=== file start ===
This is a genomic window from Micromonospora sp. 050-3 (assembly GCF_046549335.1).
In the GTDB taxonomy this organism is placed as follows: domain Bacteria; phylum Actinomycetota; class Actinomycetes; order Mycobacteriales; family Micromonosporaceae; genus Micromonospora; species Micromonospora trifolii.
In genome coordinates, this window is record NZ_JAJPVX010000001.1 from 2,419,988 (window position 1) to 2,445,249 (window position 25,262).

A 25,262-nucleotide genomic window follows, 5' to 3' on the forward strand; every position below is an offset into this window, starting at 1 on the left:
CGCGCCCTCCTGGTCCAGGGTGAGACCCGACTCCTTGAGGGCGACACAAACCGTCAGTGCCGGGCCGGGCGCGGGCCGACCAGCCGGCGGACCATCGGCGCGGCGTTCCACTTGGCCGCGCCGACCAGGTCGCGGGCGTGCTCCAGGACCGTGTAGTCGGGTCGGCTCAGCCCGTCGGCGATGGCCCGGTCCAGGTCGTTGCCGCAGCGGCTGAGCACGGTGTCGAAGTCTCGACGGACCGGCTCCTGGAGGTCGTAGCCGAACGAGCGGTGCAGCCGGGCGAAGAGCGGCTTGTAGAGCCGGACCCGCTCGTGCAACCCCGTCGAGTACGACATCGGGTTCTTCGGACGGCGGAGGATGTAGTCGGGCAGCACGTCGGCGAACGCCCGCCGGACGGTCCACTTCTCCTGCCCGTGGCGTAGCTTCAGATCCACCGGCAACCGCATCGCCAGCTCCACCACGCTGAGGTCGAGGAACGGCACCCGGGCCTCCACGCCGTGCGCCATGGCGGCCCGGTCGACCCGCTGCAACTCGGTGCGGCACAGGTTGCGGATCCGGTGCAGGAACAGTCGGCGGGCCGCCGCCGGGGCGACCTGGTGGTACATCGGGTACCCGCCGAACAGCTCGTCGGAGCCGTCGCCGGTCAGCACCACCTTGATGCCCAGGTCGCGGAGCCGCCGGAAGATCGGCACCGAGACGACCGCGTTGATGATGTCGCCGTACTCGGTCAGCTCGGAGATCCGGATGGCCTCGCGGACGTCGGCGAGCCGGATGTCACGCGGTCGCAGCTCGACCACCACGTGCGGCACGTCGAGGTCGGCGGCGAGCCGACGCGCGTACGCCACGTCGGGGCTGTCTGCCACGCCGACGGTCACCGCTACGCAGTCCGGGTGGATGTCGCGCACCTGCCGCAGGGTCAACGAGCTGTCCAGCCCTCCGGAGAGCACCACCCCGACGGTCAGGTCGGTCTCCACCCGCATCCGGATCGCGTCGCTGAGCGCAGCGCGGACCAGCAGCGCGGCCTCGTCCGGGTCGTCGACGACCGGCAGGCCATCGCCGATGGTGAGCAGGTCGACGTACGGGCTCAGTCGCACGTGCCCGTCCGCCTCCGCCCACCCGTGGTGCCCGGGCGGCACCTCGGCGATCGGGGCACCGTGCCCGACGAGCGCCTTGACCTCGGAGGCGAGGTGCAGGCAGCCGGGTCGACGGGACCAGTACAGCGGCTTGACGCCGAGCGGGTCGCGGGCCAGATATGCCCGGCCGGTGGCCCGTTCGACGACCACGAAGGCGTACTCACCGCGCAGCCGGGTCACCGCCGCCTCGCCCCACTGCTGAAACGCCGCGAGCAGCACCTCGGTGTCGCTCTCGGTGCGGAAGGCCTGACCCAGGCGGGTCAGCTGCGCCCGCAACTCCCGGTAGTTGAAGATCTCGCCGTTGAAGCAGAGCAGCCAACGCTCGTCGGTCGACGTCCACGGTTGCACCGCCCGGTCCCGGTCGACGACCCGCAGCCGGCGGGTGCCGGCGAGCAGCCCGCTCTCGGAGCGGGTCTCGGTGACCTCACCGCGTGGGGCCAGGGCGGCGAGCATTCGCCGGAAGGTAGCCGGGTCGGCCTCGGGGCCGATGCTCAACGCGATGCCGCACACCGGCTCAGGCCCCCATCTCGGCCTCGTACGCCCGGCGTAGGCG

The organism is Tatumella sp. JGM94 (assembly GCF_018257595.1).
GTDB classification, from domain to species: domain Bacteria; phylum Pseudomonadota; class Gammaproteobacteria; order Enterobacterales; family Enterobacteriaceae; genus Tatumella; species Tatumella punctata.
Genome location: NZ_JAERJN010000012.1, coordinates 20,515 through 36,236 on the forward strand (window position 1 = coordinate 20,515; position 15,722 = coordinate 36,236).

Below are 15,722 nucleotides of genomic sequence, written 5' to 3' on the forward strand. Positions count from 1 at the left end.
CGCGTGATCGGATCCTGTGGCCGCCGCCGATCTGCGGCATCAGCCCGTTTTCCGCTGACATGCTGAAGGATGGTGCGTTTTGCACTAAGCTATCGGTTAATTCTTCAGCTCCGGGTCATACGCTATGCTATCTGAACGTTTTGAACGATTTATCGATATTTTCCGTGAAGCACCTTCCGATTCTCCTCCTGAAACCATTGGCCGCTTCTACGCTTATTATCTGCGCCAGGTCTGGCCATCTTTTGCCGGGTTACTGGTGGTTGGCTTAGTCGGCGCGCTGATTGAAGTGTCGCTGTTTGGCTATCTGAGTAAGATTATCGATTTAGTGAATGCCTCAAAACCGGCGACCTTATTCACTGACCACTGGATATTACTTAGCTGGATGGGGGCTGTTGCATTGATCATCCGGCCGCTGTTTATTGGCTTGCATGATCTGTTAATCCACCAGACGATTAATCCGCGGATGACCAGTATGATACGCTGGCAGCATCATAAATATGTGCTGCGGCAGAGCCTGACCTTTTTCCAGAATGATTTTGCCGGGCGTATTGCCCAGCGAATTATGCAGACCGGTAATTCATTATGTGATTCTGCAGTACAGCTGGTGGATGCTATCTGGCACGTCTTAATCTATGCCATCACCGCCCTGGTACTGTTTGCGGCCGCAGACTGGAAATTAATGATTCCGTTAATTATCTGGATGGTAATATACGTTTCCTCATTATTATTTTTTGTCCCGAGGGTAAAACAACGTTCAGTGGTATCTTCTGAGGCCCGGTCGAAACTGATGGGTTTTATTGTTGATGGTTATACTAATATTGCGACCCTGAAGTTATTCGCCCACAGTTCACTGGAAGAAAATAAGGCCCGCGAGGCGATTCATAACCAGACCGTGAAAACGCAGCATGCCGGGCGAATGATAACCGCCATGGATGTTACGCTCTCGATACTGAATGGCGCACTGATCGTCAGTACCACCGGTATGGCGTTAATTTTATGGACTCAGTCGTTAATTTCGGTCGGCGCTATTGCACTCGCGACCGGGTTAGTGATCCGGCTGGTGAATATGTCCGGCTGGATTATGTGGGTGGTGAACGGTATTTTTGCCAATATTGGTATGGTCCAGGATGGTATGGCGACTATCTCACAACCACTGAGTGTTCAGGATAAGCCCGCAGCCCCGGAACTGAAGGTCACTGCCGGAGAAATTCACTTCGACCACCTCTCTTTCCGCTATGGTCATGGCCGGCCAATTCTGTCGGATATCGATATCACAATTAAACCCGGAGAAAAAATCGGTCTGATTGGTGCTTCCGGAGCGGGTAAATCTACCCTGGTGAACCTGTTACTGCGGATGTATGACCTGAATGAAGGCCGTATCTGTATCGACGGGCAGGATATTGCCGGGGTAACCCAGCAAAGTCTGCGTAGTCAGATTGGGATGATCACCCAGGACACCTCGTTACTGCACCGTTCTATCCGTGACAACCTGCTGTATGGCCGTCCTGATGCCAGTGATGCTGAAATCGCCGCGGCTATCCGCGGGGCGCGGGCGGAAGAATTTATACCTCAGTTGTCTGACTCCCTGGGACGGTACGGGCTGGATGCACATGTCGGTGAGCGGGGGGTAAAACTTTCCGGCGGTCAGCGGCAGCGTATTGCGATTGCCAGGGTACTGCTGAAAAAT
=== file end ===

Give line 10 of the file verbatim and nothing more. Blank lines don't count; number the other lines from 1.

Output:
CGCGTGATCGGATCCTGTGGCCGCCGCCGATCTGCGGCATCAGCCCGTTTTCCGCTGACATGCTGAAGGATGGTGCGTTTTGCACTAAGCTATCGGTTAATTCTTCAGCTCCGGGTCATACGCTATGCTATCTGAACGTTTTGAACGATTTATCGATATTTTCCGTGAAGCACCTTCCGATTCTCCTCCTGAAACCATTGGCCGCTTCTACGCTTATTATCTGCGCCAGGTCTGGCCATCTTTTGCCGGGTTACTGGTGGTTGGCTTAGTCGGCGCGCTGATTGAAGTGTCGCTGTTTGGCTATCTGAGTAAGATTATCGATTTAGTGAATGCCTCAAAACCGGCGACCTTATTCACTGACCACTGGATATTACTTAGCTGGATGGGGGCTGTTGCATTGATCATCCGGCCGCTGTTTATTGGCTTGCATGATCTGTTAATCCACCAGACGATTAATCCGCGGATGACCAGTATGATACGCTGGCAGCATCATAAATATGTGCTGCGGCAGAGCCTGACCTTTTTCCAGAATGATTTTGCCGGGCGTATTGCCCAGCGAATTATGCAGACCGGTAATTCATTATGTGATTCTGCAGTACAGCTGGTGGATGCTATCTGGCACGTCTTAATCTATGCCATCACCGCCCTGGTACTGTTTGCGGCCGCAGACTGGAAATTAATGATTCCGTTAATTATCTGGATGGTAATATACGTTTCCTCATTATTATTTTTTGTCCCGAGGGTAAAACAACGTTCAGTGGTATCTTCTGAGGCCCGGTCGAAACTGATGGGTTTTATTGTTGATGGTTATACTAATATTGCGACCCTGAAGTTATTCGCCCACAGTTCACTGGAAGAAAATAAGGCCCGCGAGGCGATTCATAACCAGACCGTGAAAACGCAGCATGCCGGGCGAATGATAACCGCCATGGATGTTACGCTCTCGATACTGAATGGCGCACTGATCGTCAGTACCACCGGTATGGCGTTAATTTTATGGACTCAGTCGTTAATTTCGGTCGGCGCTATTGCACTCGCGACCGGGTTAGTGATCCGGCTGGTGAATATGTCCGGCTGGATTATGTGGGTGGTGAACGGTATTTTTGCCAATATTGGTATGGTCCAGGATGGTATGGCGACTATCTCACAACCACTGAGTGTTCAGGATAAGCCCGCAGCCCCGGAACTGAAGGTCACTGCCGGAGAAATTCACTTCGACCACCTCTCTTTCCGCTATGGTCATGGCCGGCCAATTCTGTCGGATATCGATATCACAATTAAACCCGGAGAAAAAATCGGTCTGATTGGTGCTTCCGGAGCGGGTAAATCTACCCTGGTGAACCTGTTACTGCGGATGTATGACCTGAATGAAGGCCGTATCTGTATCGACGGGCAGGATATTGCCGGGGTAACCCAGCAAAGTCTGCGTAGTCAGATTGGGATGATCACCCAGGACACCTCGTTACTGCACCGTTCTATCCGTGACAACCTGCTGTATGGCCGTCCTGATGCCAGTGATGCTGAAATCGCCGCGGCTATCCGCGGGGCGCGGGCGGAAGAATTTATACCTCAGTTGTCTGACTCCCTGGGACGGTACGGGCTGGATGCACATGTCGGTGAGCGGGGGGTAAAACTTTCCGGCGGTCAGCGGCAGCGTATTGCGATTGCCAGGGTACTGCTGAAAAAT